Why I Hate Religion, But Love Jesus By Jefferson Bethke Comparisus

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Do you have to be a Christian to love Jesus? Or can Jesus alone be your salvation? The juxtaposition of these two poems speak of the same faith and adulation for their savior, Jesus, with guileful compositions of language and expression. In the poem “Why I Hate Religion, But Love Jesus,” by Jefferson Bethke, the poet believes you can love Jesus and announce your devotion to the lord without being devoted to a group of “man-made” religious organization ( Bethke 2012). And in the poem, “When I Say I Am a Christian,” by Carol Wimmer, she relies on the structure of religion, Christianity, as a crutch for all of life’s struggles. What makes these two poems similar, yet unique is their ability to stream their style in todays modern world. Bethke …show more content…
Jefferson Bethke’s poem comprises of multitudes of metaphors and rhymes to compel his deep belief of loving Jesus without having to be attached to a religion that dictates your actions or inactions. Bethke explicates religion in these spoken words: “Because if grace is water, then church should be an ocean, it’s not a museum for good people, it’s a hospital for the broken” ( Bethke 2012 ). He expresses that the church should be overflowing with grace for everyone good or bad, but it only houses good people and not the people who need the most support and relief. Bethke believes it is a social club for people with titles and stature that fails to address the fundamental of teachings and guidance. Another metaphor Bethke expresses, “Let’s dress up the outside so they look nice and neat, but it’s funny, because that’s what they use to do to the mummies while the corpse rots underneath” ( Bethke 2012 ). Bethke is indicating that the institute for which forms these religions are corrupt and are putting on a facade …show more content…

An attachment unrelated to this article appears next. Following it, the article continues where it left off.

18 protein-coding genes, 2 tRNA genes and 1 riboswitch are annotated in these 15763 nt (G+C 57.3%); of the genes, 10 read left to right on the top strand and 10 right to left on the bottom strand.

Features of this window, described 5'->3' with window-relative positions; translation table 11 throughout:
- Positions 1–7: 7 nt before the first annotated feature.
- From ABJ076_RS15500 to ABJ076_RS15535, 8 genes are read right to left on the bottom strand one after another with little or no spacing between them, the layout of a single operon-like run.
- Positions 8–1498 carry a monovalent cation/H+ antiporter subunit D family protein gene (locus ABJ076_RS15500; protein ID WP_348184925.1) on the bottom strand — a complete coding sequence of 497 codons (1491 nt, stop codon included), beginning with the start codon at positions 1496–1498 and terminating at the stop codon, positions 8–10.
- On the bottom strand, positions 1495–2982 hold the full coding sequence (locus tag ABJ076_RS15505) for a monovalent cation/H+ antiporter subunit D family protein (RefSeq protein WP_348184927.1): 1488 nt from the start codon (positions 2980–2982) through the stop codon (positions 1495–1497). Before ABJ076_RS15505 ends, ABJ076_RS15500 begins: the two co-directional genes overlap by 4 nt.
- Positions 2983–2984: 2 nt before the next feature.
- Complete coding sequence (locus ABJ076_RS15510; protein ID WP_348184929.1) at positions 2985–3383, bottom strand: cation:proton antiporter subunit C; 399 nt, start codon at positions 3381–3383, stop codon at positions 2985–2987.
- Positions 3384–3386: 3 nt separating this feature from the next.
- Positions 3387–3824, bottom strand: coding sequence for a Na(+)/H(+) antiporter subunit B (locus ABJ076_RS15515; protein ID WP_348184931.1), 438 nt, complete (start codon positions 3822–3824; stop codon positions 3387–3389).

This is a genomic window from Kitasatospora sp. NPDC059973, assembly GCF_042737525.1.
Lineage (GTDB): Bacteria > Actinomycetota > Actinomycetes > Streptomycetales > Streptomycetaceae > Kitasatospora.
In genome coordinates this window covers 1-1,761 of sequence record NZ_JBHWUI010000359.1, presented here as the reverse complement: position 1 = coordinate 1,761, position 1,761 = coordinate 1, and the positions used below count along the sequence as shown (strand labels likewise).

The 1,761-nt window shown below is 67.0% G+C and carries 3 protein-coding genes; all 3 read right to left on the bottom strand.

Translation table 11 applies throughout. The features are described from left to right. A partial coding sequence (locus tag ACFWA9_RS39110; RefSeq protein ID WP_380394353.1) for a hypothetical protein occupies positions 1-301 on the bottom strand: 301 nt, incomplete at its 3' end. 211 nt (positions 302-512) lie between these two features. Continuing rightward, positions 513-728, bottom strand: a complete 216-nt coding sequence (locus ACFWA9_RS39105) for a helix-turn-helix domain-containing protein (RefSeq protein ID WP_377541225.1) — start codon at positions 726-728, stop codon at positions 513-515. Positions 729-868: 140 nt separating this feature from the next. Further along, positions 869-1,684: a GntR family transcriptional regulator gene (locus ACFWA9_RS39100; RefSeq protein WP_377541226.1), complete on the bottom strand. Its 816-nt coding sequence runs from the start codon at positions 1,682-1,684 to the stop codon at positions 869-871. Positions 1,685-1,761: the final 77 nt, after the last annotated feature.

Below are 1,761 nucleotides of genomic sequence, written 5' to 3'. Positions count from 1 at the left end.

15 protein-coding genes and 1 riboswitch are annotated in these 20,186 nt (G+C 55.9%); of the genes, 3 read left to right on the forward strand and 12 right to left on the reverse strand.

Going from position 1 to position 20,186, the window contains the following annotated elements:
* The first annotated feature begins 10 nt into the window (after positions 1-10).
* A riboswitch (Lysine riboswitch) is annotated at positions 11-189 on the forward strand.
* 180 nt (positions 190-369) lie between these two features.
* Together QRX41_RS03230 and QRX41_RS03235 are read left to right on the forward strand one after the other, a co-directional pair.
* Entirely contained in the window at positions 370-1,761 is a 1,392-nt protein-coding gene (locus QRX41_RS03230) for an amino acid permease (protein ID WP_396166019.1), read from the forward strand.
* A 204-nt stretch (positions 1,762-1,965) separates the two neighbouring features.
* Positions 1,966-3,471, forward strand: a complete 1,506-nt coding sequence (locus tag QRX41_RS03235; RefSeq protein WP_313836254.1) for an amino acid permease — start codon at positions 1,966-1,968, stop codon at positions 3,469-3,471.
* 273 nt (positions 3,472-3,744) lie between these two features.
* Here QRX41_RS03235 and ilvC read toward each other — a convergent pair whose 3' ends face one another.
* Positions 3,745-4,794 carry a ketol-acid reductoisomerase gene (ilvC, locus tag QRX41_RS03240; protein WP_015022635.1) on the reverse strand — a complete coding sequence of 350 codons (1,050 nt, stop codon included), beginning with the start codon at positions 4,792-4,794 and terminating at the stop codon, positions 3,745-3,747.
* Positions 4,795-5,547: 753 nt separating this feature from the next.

The poet expresses her conviction by repeating “When I say I am Christian” eight times ( “Christian” ). This is done to emphasize the strong feelings and emotions she has towards her belief in Christianity. Wimmer created repetition to develope a sense of influence and force to the reader. Unlike Bethkes poems that allows you to dissect and ponder over, Wimmer is simple and easy for the reader to grasp what she is perceiving. This repetition is a play on the mind to remind herself to stay and keep up with this faith and remember that she is loved during times of despair. Repetition is used to increase her enthusiasm and to create a memorable rhythm for the reader. Wimmer in a sense by repetition is coaxing the reader to perhaps convert to Christianity if the reader should have a slight inkling. She rhymes throughout her poem: “When I say I am a Christian/I don 't speak of this with pride/ I 'm confessing that I stumble/needing God to my guide” ( “Christian” 5-8 ). Her poem is modest, sincere, and humble which is easily interpreted and is easily read by different groups and genres. Wimmer uses catchy phrases with repetition and rhyme to intensify and amplify what she conveying which in turn burns them in our brains. Another look at Wimmer’s rhyme is: “When I say I am a Christian/I do not wish to judge/I have no authority/I only know I’m loved” ( “Christian”

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